Bevagna is half an hour from Panicale. But, yet. We’ve never been there? How can that be? Walking through its gates we knew were someplace quite different. Different look and personality from any Umbrian town I’ve seen to date. Small, walled, lower buildings, on a plain rather than a hilltop as are many walled towns. Medieval overtones everywhere. Including one 14th century fountain that actually mirrors the one in Panicale. Just as Andrea had promised.

It was a dark and stormy day as they say in Peanuts. The word “cold” could be thrown in for good measure. But it was still a lark to shop about, have a nice lunch, see their museum (lots of Roman artifacts) go to their theater and then for the finale see the town’s pride: a huge black and white aquatic themed mosaic floor of a Roman Bath. This big floor was only a third of the whole bath system, the cold room. It was saved because someone built a house over this part at some point in Post Roman history. It was just re-discovered about 1900. Honey, look! I pulled up the carpet and there’s another darn Roman mosaic in this room too. Che sorpressa!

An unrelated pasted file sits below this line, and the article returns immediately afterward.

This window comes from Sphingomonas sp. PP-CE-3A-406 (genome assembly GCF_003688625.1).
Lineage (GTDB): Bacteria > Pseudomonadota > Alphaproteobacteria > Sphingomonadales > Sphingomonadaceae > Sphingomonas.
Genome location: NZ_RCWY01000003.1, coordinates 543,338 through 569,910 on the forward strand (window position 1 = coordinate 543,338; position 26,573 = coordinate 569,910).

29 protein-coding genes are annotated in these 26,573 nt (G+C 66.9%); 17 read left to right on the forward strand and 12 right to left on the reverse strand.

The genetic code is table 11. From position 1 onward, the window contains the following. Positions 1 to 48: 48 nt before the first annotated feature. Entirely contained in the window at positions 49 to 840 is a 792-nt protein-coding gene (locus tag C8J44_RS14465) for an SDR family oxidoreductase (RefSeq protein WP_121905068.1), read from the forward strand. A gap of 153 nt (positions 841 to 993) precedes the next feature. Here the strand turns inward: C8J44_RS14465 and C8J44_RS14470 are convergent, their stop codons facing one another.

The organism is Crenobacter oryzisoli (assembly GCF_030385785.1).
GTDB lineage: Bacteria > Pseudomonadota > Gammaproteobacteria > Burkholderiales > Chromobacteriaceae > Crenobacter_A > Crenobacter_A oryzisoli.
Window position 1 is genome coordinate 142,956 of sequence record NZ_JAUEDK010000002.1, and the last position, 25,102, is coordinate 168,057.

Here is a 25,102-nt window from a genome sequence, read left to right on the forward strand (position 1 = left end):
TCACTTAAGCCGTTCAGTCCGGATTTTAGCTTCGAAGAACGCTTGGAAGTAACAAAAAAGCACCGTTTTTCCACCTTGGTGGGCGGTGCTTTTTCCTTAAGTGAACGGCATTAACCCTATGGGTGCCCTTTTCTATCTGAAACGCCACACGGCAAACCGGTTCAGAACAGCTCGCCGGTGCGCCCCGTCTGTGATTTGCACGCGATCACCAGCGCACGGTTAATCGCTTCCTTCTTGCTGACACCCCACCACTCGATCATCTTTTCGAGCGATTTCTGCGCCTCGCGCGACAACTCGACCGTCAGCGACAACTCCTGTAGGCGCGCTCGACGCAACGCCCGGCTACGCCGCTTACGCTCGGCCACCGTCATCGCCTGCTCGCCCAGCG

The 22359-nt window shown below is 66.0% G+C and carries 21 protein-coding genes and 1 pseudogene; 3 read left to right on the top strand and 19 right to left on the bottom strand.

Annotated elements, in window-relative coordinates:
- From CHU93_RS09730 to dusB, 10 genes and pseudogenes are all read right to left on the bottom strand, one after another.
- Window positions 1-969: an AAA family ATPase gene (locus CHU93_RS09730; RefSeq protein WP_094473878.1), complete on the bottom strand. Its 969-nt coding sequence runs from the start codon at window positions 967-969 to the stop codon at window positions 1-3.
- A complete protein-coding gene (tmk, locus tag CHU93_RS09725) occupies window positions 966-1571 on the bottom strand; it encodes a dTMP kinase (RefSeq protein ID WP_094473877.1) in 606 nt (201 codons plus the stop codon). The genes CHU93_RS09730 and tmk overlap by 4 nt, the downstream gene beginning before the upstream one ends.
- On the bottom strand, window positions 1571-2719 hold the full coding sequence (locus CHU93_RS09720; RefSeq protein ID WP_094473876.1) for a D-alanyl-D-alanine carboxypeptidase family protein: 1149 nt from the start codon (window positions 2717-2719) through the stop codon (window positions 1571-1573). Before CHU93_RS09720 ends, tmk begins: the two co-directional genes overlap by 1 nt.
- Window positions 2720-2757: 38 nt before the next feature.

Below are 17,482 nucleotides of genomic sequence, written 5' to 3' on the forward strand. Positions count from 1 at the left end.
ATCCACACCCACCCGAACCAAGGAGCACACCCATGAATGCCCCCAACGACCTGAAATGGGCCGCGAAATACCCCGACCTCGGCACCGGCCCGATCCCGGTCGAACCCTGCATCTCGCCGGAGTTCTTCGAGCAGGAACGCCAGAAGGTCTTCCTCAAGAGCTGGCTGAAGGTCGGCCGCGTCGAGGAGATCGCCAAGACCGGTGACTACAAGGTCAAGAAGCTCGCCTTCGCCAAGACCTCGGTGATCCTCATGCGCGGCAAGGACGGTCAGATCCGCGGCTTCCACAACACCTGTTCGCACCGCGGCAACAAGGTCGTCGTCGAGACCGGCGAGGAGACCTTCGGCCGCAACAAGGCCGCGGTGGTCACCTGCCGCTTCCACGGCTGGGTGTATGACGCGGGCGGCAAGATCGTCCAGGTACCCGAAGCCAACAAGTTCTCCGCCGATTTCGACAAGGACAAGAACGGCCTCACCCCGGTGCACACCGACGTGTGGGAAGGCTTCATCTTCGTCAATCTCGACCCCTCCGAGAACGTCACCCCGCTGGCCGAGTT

bevagna, italy, ape, geraniums, theater, tower And then, we met a charming British artist having a show of his ink drawings in a renovated church/gallery. And then, when asked, he pointed us down a nearby alley to his favorite restaurant. Which proves that when you are out and about, the best plan can be – no plan at all. Sometimes translated as Stay Loose. Which we did!

We certainly had no idea at our coffee that morning in Tavernelle that we’d be enjoying Bevagna for lunch. And just as our original destination of Montefalco had passed us to Bevagna, Bevagna was passing us on to Bettona. We were headed away from Bevagna on a back road outside of Torgiano, when we looked up and saw a towered village on a hill high above us and Bettona signs pointing right at it. That’s even closer to our home. How did that get there? Really no idea. But we’re saving Torgiano and maybe even Bettona for another day. Maybe we’ll discover them with our next round of company. Stay tuned.

Are we having fun yet? Yes, yes we are. I think we can safely put this whole day in the Win Column.

See you in Italy!

Stew Vreeland